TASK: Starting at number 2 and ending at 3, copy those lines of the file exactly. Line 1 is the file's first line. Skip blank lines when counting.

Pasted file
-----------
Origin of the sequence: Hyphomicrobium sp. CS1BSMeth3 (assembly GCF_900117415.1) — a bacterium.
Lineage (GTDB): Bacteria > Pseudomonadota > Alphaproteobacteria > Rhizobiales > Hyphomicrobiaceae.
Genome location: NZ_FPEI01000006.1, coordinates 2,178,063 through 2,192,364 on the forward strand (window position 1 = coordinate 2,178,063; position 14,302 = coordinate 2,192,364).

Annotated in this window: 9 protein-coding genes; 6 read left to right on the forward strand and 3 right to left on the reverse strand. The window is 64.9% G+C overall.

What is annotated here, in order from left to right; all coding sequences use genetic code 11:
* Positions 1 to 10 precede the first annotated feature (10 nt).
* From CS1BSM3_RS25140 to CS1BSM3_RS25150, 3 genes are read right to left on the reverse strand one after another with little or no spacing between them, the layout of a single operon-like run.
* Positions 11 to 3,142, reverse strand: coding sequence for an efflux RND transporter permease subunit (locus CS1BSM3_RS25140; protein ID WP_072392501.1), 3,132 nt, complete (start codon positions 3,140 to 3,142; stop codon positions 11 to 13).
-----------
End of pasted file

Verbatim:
Lineage (GTDB): Bacteria > Pseudomonadota > Alphaproteobacteria > Rhizobiales > Hyphomicrobiaceae.
Genome location: NZ_FPEI01000006.1, coordinates 2,178,063 through 2,192,364 on the forward strand (window position 1 = coordinate 2,178,063; position 14,302 = coordinate 2,192,364).